|Application ||WB, IHC|
|Calculated MW||36154 Da|
|Other Names||Apolipoprotein E, Apo-E, APOE|
|Target/Specificity||A synthetic peptide corresponding to residues near the N-term of human apolipoprotein E was used as an immunogen.|
|Format||50 mM Tris-Glycine (pH 7.4), 0.15 M NaCl, 40% Glycerol, 0.01% sodium azide and 0.05% BSA.|
|Storage||Maintain refrigerated at 2-8°C for up to 6 months. For long term storage store at -20°C in small aliquots to prevent freeze-thaw cycles.|
|Precautions||Apolipoprotein E Antibody (N-term) is for research use only and not for use in diagnostic or therapeutic procedures.|
|Function||Mediates the binding, internalization, and catabolism of lipoprotein particles. It can serve as a ligand for the LDL (apo B/E) receptor and for the specific apo-E receptor (chylomicron remnant) of hepatic tissues.|
|Tissue Location||Occurs in all lipoprotein fractions in plasma. It constitutes 10-20% of very low density lipoproteins (VLDL) and 1-2% of high density lipoproteins (HDL). APOE is produced in most organs. Significant quantities are produced in liver, brain, spleen, lung, adrenal, ovary, kidney and muscle|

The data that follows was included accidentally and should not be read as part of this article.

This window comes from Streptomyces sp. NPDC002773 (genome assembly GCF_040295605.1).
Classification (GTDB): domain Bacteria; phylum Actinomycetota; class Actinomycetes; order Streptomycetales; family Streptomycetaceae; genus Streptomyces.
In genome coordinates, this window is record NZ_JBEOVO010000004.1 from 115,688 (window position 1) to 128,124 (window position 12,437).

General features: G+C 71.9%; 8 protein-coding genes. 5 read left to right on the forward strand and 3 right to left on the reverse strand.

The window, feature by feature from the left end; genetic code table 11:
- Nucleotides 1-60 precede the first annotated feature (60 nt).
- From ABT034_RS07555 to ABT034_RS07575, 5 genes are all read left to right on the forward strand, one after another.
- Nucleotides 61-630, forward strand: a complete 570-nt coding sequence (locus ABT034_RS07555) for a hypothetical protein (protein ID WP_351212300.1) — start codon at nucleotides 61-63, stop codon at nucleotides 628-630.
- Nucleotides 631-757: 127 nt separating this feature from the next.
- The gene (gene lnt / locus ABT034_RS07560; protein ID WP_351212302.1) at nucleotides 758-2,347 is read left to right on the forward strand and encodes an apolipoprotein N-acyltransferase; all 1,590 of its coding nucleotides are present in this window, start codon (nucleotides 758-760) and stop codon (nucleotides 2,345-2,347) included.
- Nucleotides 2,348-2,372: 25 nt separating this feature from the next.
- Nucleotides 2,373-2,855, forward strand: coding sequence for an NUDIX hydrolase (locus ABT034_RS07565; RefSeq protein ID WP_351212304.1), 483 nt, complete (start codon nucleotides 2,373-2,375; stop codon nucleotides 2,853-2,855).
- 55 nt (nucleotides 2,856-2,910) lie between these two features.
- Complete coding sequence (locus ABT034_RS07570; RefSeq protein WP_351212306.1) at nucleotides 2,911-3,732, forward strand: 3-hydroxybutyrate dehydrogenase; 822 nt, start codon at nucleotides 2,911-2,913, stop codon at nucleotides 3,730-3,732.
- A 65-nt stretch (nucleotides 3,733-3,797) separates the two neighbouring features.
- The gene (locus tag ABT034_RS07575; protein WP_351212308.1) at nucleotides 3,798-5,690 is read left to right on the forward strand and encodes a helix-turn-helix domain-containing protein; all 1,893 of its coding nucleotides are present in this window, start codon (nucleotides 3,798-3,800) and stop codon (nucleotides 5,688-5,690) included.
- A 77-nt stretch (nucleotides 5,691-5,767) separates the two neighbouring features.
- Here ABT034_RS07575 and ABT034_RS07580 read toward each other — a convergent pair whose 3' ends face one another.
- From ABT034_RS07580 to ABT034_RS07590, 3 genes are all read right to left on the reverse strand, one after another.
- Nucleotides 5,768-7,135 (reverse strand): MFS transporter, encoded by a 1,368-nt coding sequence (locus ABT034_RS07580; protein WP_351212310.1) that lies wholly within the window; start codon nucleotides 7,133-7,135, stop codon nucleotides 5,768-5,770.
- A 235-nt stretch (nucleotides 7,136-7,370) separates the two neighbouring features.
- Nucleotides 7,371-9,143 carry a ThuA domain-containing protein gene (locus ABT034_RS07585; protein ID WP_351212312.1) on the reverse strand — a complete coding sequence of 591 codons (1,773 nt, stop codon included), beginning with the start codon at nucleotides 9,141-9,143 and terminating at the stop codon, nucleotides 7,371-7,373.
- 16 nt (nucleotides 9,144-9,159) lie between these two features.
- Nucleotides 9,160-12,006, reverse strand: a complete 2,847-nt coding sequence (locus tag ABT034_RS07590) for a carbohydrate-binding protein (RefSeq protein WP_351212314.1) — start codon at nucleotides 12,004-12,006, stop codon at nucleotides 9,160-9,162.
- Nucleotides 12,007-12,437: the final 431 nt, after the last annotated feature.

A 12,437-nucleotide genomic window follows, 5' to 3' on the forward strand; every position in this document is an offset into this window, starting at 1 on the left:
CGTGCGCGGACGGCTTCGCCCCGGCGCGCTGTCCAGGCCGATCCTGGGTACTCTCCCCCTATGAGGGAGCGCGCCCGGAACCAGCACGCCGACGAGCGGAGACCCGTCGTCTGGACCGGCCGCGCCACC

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Provided below are standard protocols that you may find useful for product applications.
The apolipoproteins are family of amphipathic lipoproteins that plays a crucial role in lipid metabolism. In particular, apolipoprotein E (apo E) is a major component of high density lipoproteins (HDL) chylomicrons and very low-density lipoprotein (VLDL), which functions to remove excess cholesterol. Apo E mediates lipid metabolism and cholesterol homeostasis by binding to several hepatic lipoprotein receptors, such as low density lipoprotein receptor (LDLR) and the LDLR-related protein (1). Apo E deficiency is linked to hyperlipoproteinemia type III; a genetic disorder characterized by elevated plasma cholesterol and triglyceride levels and accelerated coronary artery disease (2). Three major isoforms of Apo E (E2, E3, E4) has been identified, with E3 being the most common in human. E4 presence has been associated to increase probability of developing late-onset form of Alzheimer disease (3).
1. Zaioua M et al, Journal of Lipid Research, 41:1087-1095, 2000
2. Mahley RW and SC Rall, Jr. 7th ed. McGraw-Hill 1995
3. Olarte L et al, Arch Neurol. 63(11):1586-90, 2006
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